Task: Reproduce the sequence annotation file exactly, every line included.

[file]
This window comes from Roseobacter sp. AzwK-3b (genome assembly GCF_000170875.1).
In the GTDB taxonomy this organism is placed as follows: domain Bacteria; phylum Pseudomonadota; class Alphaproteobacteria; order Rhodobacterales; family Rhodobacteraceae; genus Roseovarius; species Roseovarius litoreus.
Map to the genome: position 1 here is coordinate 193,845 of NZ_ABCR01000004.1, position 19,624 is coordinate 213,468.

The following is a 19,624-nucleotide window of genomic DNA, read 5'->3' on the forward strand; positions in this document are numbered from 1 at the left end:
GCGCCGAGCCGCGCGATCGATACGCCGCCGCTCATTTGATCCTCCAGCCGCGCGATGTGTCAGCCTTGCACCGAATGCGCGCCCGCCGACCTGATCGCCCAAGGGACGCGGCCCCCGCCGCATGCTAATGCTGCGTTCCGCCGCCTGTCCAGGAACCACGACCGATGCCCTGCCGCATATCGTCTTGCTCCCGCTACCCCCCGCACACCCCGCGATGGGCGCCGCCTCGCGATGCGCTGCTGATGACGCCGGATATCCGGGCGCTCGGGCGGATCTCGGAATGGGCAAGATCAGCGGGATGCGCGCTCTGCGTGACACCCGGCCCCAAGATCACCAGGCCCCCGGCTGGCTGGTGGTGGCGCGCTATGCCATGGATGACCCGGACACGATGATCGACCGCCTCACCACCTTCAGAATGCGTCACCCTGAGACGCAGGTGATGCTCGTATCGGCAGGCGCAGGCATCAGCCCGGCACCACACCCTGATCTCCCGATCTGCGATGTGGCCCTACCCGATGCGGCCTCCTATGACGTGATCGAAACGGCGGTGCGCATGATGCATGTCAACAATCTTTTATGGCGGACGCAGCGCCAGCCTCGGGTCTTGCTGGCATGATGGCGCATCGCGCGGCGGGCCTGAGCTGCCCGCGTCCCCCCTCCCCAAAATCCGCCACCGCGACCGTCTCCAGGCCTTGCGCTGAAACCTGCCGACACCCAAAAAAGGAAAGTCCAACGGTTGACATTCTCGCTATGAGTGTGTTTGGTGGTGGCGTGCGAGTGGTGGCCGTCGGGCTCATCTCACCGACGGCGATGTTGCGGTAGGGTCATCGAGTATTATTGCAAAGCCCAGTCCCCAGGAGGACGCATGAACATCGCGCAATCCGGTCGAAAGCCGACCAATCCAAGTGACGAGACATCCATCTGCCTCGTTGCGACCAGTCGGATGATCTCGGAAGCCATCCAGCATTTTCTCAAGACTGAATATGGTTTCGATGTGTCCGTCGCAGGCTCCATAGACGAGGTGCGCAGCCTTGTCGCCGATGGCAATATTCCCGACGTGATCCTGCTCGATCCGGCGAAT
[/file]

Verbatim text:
This window comes from Roseobacter sp. AzwK-3b (genome assembly GCF_000170875.1).
In the GTDB taxonomy this organism is placed as follows: domain Bacteria; phylum Pseudomonadota; class Alphaproteobacteria; order Rhodobacterales; family Rhodobacteraceae; genus Roseovarius; species Roseovarius litoreus.
Map to the genome: position 1 here is coordinate 193,845 of NZ_ABCR01000004.1, position 19,624 is coordinate 213,468.

The following is a 19,624-nucleotide window of genomic DNA, read 5'->3' on the forward strand; positions in this document are numbered from 1 at the left end:
GCGCCGAGCCGCGCGATCGATACGCCGCCGCTCATTTGATCCTCCAGCCGCGCGATGTGTCAGCCTTGCACCGAATGCGCGCCCGCCGACCTGATCGCCCAAGGGACGCGGCCCCCGCCGCATGCTAATGCTGCGTTCCGCCGCCTGTCCAGGAACCACGACCGATGCCCTGCCGCATATCGTCTTGCTCCCGCTACCCCCCGCACACCCCGCGATGGGCGCCGCCTCGCGATGCGCTGCTGATGACGCCGGATATCCGGGCGCTCGGGCGGATCTCGGAATGGGCAAGATCAGCGGGATGCGCGCTCTGCGTGACACCCGGCCCCAAGATCACCAGGCCCCCGGCTGGCTGGTGGTGGCGCGCTATGCCATGGATGACCCGGACACGATGATCGACCGCCTCACCACCTTCAGAATGCGTCACCCTGAGACGCAGGTGATGCTCGTATCGGCAGGCGCAGGCATCAGCCCGGCACCACACCCTGATCTCCCGATCTGCGATGTGGCCCTACCCGATGCGGCCTCCTATGACGTGATCGAAACGGCGGTGCGCATGATGCATGTCAACAATCTTTTATGGCGGACGCAGCGCCAGCCTCGGGTCTTGCTGGCATGATGGCGCATCGCGCGGCGGGCCTGAGCTGCCCGCGTCCCCCCTCCCCAAAATCCGCCACCGCGACCGTCTCCAGGCCTTGCGCTGAAACCTGCCGACACCCAAAAAAGGAAAGTCCAACGGTTGACATTCTCGCTATGAGTGTGTTTGGTGGTGGCGTGCGAGTGGTGGCCGTCGGGCTCATCTCACCGACGGCGATGTTGCGGTAGGGTCATCGAGTATTATTGCAAAGCCCAGTCCCCAGGAGGACGCATGAACATCGCGCAATCCGGTCGAAAGCCGACCAATCCAAGTGACGAGACATCCATCTGCCTCGTTGCGACCAGTCGGATGATCTCGGAAGCCATCCAGCATTTTCTCAAGACTGAATATGGTTTCGATGTGTCCGTCGCAGGCTCCATAGACGAGGTGCGCAGCCTTGTCGCCGATGGCAATATTCCCGACGTGATCCTGCTCGATCCGGCGAAT